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December 2007, PERFORMA: Rose Lee Goldberg Interview


Galia Eibenschutz in Carlos Amorales’s Spider Galaxy, 2007. Photo copyright Paula Court. Courtesy of PERFORMA
and Fundación/Colección Jumex.

I had been waiting for this interview with Rose Lee Goldberg for months. I climbed into the small elevator and anxiously waited for my arrival to the offices of Performa. Rose Lee is one of the sweetest people in the world and we have had an on going relationship for years now but interviews always make me sweat a little. I had to wait a minute in the other room while Rose Lee finished up some business. The nerves, the sweat, it never seems to stop with me. I had been trying to think of extremely intelligent questions to ask her but they all seemed too contrived. I had decided that it would be easier to just wing it and “shoot from the hip” as they say.

RoseLee sat across from me with her typical poise waiting for my first question to drop. I pulled out my voice recorder and tested it once, feeling extremely unprepared. I had just bought this thing, a small Olympus digital recorder and I was nervous that it might not work or that I might not know how to work it. My first question dropped out of my mouth like a monotone schoolteacher.



Tamy Ben-Tor, Judensau, 2007. Photo copyright Paula Court. Courtesy
of PERFORMA and Salon 94.

Brendan Wilcox-“What are we getting for Performa in the fall.”

RoseLee Goldberg-“ What Performa has very quickly become is a city wide biennial, which has never happened in New York city, and I find this all very exiting…I think also that it is a biennial that deals with a lot of different kinds of material and we have a lot of venues signing up. Where the program is leading is also very exciting…”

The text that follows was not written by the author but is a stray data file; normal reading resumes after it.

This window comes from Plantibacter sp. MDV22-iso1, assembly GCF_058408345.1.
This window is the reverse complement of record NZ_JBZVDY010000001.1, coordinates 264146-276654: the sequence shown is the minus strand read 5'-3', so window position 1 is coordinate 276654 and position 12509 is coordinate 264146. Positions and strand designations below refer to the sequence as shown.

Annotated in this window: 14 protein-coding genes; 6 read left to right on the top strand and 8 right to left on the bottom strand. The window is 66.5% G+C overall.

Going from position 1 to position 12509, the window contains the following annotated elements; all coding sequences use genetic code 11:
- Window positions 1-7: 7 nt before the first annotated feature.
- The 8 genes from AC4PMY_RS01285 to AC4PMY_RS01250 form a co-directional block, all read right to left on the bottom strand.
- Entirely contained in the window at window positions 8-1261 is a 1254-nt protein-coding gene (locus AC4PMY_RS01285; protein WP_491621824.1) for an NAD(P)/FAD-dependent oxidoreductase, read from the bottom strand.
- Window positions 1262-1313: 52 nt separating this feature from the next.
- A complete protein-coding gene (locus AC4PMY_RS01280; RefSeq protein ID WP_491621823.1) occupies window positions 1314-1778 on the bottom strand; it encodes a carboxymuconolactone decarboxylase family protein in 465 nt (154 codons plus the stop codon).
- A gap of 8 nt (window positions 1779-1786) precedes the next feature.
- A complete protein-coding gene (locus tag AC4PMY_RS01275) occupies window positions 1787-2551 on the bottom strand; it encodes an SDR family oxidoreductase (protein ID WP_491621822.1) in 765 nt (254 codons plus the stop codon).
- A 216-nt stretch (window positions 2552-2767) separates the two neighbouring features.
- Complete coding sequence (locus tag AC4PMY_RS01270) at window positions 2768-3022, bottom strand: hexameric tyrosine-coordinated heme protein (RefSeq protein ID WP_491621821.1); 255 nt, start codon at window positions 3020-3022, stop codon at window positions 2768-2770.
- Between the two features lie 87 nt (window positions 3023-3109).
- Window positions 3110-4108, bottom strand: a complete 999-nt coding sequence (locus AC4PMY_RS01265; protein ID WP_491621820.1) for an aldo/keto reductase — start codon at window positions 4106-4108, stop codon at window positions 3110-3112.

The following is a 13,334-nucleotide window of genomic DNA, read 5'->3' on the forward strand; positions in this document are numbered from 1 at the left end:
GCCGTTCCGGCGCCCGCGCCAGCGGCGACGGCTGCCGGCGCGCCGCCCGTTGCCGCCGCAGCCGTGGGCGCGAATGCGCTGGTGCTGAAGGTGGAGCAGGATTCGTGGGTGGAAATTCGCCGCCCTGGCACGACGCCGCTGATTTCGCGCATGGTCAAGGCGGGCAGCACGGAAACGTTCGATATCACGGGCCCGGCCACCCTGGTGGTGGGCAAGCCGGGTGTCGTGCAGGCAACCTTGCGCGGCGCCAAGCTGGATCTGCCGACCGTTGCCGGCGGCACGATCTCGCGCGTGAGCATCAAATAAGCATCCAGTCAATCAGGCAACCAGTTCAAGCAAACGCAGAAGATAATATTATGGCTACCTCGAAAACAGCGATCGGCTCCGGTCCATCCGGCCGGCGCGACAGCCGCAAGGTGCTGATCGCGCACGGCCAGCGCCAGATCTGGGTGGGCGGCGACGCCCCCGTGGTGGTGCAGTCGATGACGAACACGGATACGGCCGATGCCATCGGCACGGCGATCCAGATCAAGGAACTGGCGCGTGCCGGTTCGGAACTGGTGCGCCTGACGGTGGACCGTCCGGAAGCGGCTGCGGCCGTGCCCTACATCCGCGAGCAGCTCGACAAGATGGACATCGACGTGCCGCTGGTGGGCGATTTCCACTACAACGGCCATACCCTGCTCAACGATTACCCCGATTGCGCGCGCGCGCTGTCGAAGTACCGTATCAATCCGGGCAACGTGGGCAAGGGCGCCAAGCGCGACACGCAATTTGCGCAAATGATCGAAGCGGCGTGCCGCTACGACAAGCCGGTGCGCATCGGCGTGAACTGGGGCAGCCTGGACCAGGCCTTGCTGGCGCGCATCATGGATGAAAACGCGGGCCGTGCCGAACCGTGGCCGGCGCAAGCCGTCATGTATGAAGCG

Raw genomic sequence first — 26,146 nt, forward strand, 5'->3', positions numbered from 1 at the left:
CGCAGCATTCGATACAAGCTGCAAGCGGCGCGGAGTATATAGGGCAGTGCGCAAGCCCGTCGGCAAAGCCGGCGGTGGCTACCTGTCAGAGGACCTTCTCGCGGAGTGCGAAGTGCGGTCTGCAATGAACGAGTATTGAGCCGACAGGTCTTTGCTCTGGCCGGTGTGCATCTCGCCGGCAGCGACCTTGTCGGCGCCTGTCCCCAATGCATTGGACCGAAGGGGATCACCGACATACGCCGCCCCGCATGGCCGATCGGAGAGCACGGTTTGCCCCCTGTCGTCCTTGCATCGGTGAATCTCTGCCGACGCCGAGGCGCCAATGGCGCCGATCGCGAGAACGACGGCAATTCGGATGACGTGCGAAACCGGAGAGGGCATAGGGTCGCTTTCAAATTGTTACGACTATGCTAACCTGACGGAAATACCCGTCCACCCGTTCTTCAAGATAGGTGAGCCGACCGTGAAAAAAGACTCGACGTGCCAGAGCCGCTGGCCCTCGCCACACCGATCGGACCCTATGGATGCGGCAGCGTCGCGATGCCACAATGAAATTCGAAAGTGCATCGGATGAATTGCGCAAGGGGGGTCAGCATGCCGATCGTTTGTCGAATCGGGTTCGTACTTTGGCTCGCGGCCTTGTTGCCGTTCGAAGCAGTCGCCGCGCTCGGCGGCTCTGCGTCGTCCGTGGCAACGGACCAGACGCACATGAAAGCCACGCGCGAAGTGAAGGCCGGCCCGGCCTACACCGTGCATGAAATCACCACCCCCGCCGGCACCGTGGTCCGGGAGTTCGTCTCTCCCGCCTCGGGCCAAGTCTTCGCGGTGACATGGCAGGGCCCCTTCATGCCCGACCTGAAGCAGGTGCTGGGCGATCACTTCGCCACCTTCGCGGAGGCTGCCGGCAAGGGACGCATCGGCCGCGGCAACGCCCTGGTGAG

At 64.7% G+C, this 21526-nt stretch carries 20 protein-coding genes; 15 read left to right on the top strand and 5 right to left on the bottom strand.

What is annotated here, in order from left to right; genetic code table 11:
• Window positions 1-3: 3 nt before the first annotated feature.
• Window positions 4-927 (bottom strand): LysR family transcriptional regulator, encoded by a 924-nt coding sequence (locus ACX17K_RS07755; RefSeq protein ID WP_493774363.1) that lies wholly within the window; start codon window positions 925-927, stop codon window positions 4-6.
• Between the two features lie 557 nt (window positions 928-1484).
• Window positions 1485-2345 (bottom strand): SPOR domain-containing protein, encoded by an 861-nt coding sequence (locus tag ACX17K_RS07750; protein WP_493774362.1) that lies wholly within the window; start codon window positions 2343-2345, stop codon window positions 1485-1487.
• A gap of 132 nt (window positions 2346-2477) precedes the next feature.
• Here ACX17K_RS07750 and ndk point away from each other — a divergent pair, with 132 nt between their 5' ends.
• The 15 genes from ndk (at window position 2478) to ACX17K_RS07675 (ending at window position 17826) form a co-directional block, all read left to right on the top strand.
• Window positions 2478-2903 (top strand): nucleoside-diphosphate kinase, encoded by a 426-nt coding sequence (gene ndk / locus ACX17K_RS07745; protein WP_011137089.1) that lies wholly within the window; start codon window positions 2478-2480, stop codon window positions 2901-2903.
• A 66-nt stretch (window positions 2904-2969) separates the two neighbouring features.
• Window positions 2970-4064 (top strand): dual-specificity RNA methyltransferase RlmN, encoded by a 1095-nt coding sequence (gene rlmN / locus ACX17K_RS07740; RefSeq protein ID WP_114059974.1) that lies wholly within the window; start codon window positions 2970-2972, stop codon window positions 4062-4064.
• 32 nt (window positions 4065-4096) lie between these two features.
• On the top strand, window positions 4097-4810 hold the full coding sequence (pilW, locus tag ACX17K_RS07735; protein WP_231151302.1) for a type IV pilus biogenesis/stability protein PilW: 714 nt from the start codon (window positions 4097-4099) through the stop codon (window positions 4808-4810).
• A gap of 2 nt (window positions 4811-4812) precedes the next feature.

RoseLee went on to tell me how this time around they created 10 different commissions some of which I was able to see. I caught Djurberg and her Claymation movie featuring homeless kids fighting stray dogs for food. In front of the movie Djurberg and her cohorts made sounds to go along with mayhem on the screen with various household objects and other homemade instruments. I was impressed by the juxtaposition of the people playing in front of the movie and what was happening on the screen. Various New York luminaries were there including David Byrne of the Talking Heads, the 80’s art rock band.



Tamy Ben-Tor, Judensau, 2007. Photo copyright Paula Court. Courtesy
of PERFORMA and Salon 94.

Rose Lee Goldberg- “ The whole point of a commission, I just want to explain the commissions because I think that they are something very, very exciting to think about is that we try to present new work and I think that 99% of what we saw last time we had never seen either. The idea that we will always be in great risk to whatever we show is very important to the way that we look at the work that we look at.”

RoseLee encourages artists that might never have worked in a different medium to try something new, to make a performance piece even if they are not necessarily performance artists. Commissions are a way for these artists to achieve this and Performa 2007 had ten commissions as opposed to only three in 2005.